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Physician compliance with pneumococcal conjugate vaccine shortage recommendations in 2004.
J Public Health Manag Pract. 2007 Nov-Dec; 13(6):578-83.JP

Abstract

OBJECTIVE

To assess pattern of pneumococcal conjugate vaccine (PCV) administration during periods of vaccine shortage and changing recommendations.

METHODS

During 2004 PCV shortages, the Advisory Committee for Immunization Practices recommended delay of doses 3 and 4 (PCV3 and PCV4) to healthy children. A managed care health plan evaluated PCV doses administered to all enrolled children at ages 3, 5, 7, and 16 months in 2004; ICD9 codes were used to identify high-risk children.

RESULTS

Immunization coverage for the first two PCV doses remained relatively stable throughout 2004 for both high-risk and healthy children. PCV3 coverage for healthy children dropped significantly from 63 percent preshortage (February 2004) to a low of 7 percent (June 2004), then rose to preshortage levels of 2 months after recommendations were made to resume PCV3 administration. Coverage of high-risk children followed a similar pattern as that for healthy children. PCV4 coverage showed similar declines and increases following shortage-related recommendations as PCV3. Most children whose PCV3 dose may have been delayed during the shortage did receive PCV3 after the shortage.

CONCLUSIONS

Providers demonstrated rapid change in PCV administration in response to shortage-related recommendations. Little coverage difference was seen between healthy and high-risk children, possibly due to inadequate ability to determine which children truly are at high risk identified on the basis of ICD9 codes.

Authors+Show Affiliations

Health Services Research and Evaluation Branch, Immunization Services Division, National Center for Immunization and Respiratory Diseases, Centers for Disease Control and Prevention (CDC), Atlanta, Georgia 30333,USA. mkolasa@cdc.govNo affiliation info availableNo affiliation info available

Pub Type(s)

Journal Article

Language

eng

PubMed ID

17984711

Citation

Kolasa, Maureen S., et al. "Physician Compliance With Pneumococcal Conjugate Vaccine Shortage Recommendations in 2004." Journal of Public Health Management and Practice : JPHMP, vol. 13, no. 6, 2007, pp. 578-83.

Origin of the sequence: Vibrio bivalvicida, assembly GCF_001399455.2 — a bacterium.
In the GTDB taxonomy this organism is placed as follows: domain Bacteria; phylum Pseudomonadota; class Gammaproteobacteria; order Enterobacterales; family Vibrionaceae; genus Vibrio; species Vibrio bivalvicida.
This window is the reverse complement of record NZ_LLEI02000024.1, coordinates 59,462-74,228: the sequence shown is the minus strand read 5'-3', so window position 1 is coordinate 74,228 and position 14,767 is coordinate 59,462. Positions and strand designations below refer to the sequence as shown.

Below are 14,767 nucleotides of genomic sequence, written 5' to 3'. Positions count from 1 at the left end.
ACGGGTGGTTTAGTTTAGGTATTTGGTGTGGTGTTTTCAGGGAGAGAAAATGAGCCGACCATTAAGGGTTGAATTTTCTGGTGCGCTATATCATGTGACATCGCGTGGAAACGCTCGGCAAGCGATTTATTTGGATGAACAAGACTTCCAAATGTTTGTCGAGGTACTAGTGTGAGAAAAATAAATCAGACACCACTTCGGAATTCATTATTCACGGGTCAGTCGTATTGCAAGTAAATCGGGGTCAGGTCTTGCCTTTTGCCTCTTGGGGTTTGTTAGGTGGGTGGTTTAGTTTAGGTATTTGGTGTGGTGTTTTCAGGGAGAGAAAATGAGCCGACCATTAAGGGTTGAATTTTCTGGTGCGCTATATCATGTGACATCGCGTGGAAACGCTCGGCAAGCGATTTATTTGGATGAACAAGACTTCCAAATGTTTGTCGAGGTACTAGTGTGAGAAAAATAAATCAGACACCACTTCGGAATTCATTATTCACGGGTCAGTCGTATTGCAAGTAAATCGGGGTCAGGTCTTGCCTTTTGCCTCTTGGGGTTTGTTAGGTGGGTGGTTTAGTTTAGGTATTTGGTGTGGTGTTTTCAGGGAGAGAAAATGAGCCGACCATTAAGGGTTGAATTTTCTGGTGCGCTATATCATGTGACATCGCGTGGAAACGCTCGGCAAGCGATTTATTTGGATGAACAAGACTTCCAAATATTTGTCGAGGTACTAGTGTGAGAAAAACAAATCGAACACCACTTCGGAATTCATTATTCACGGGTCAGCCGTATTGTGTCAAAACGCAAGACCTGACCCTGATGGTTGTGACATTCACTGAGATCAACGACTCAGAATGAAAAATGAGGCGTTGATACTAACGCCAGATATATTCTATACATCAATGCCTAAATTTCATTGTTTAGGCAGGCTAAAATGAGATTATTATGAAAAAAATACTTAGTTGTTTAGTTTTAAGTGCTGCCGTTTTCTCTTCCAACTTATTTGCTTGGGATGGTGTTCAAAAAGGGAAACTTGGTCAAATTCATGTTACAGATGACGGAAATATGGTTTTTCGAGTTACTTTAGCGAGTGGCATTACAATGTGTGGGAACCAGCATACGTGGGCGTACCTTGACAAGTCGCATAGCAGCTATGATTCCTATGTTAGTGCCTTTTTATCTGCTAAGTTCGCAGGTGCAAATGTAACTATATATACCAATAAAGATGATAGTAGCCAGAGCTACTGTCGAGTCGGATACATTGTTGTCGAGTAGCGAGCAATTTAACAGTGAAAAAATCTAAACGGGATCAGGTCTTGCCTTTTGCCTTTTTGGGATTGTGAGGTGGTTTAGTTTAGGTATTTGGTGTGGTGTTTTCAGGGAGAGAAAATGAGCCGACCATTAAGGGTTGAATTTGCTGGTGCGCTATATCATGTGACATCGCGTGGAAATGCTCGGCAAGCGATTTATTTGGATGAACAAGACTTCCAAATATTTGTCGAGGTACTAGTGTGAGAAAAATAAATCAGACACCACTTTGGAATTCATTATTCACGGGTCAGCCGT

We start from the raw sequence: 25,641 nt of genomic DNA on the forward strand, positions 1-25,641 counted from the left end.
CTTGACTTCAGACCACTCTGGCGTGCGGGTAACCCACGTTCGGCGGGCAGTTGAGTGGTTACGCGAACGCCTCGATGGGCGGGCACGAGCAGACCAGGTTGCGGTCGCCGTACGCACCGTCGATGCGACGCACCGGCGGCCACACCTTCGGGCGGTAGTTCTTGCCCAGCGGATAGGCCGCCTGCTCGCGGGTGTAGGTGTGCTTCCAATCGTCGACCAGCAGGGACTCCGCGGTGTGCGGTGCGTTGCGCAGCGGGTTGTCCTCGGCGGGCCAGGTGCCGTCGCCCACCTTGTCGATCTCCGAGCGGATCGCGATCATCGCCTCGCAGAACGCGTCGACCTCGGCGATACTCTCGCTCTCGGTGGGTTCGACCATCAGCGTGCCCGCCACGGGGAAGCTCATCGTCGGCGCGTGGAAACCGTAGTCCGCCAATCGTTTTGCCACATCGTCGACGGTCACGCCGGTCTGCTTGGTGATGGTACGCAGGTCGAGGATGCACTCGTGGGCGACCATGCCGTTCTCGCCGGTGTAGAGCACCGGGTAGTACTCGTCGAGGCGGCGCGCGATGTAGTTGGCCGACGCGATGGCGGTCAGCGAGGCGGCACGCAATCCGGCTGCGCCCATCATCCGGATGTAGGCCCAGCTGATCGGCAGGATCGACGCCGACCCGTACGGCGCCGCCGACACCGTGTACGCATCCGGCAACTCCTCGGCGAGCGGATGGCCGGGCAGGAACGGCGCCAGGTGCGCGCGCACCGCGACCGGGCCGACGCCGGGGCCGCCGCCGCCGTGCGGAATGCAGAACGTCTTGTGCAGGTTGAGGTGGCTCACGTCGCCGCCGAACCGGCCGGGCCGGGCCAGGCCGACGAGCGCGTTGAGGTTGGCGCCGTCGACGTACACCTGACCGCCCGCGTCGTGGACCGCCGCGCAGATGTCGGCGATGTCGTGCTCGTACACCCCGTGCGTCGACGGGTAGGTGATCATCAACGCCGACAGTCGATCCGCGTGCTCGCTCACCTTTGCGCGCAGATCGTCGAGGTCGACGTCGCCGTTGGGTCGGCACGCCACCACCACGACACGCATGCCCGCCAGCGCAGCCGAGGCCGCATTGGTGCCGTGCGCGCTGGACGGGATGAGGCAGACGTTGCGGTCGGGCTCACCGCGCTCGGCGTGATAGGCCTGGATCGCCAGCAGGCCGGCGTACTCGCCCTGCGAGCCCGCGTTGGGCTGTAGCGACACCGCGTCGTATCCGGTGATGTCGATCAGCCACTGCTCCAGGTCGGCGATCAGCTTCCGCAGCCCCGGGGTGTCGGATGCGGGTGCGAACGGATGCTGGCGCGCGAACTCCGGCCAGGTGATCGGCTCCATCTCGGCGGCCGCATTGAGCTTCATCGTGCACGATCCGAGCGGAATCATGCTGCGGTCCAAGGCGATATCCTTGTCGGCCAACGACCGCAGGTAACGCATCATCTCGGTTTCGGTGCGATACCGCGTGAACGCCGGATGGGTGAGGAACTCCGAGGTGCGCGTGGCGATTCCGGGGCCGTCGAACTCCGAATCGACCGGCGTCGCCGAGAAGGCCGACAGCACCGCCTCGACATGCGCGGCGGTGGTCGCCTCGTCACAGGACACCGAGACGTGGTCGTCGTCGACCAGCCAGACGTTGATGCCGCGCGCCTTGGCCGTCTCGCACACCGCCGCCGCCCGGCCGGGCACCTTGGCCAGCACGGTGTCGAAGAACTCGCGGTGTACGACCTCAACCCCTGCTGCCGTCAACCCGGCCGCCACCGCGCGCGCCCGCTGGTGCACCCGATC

Kolasa MS, Tannenbaum SM, Stevenson JM. Physician compliance with pneumococcal conjugate vaccine shortage recommendations in 2004. J Public Health Manag Pract. 2007;13(6):578-83.
Kolasa, M. S., Tannenbaum, S. M., & Stevenson, J. M. (2007). Physician compliance with pneumococcal conjugate vaccine shortage recommendations in 2004. Journal of Public Health Management and Practice : JPHMP, 13(6), 578-83.
Kolasa MS, Tannenbaum SM, Stevenson JM. Physician Compliance With Pneumococcal Conjugate Vaccine Shortage Recommendations in 2004. J Public Health Manag Pract. 2007 Nov-Dec;13(6):578-83. PubMed PMID: 17984711.
* Article titles in AMA citation format should be in sentence-case
TY - JOUR T1 - Physician compliance with pneumococcal conjugate vaccine shortage recommendations in 2004. AU - Kolasa,Maureen S, AU - Tannenbaum,Stephen M, AU - Stevenson,John M, PY - 2007/11/7/pubmed PY - 2007/12/7/medline PY - 2007/11/7/entrez SP - 578 EP - 83 JF - Journal of public health management and practice : JPHMP JO - J Public Health Manag Pract VL - 13 IS - 6 N2 - OBJECTIVE: To assess pattern of pneumococcal conjugate vaccine (PCV) administration during periods of vaccine shortage and changing recommendations. METHODS: During 2004 PCV shortages, the Advisory Committee for Immunization Practices recommended delay of doses 3 and 4 (PCV3 and PCV4) to healthy children. A managed care health plan evaluated PCV doses administered to all enrolled children at ages 3, 5, 7, and 16 months in 2004; ICD9 codes were used to identify high-risk children. RESULTS: Immunization coverage for the first two PCV doses remained relatively stable throughout 2004 for both high-risk and healthy children. PCV3 coverage for healthy children dropped significantly from 63 percent preshortage (February 2004) to a low of 7 percent (June 2004), then rose to preshortage levels of 2 months after recommendations were made to resume PCV3 administration. Coverage of high-risk children followed a similar pattern as that for healthy children. PCV4 coverage showed similar declines and increases following shortage-related recommendations as PCV3. Most children whose PCV3 dose may have been delayed during the shortage did receive PCV3 after the shortage. CONCLUSIONS: Providers demonstrated rapid change in PCV administration in response to shortage-related recommendations. Little coverage difference was seen between healthy and high-risk children, possibly due to inadequate ability to determine which children truly are at high risk identified on the basis of ICD9 codes. SN - 1078-4659 UR - https://www.unboundmedicine.com/medline/citation/17984711/Physician_compliance_with_pneumococcal_conjugate_vaccine_shortage_recommendations_in_2004_ L2 - https://doi.org/10.1097/01.PHH.0000296133.62390.f3 DB - PRIME DP - Unbound Medicine ER -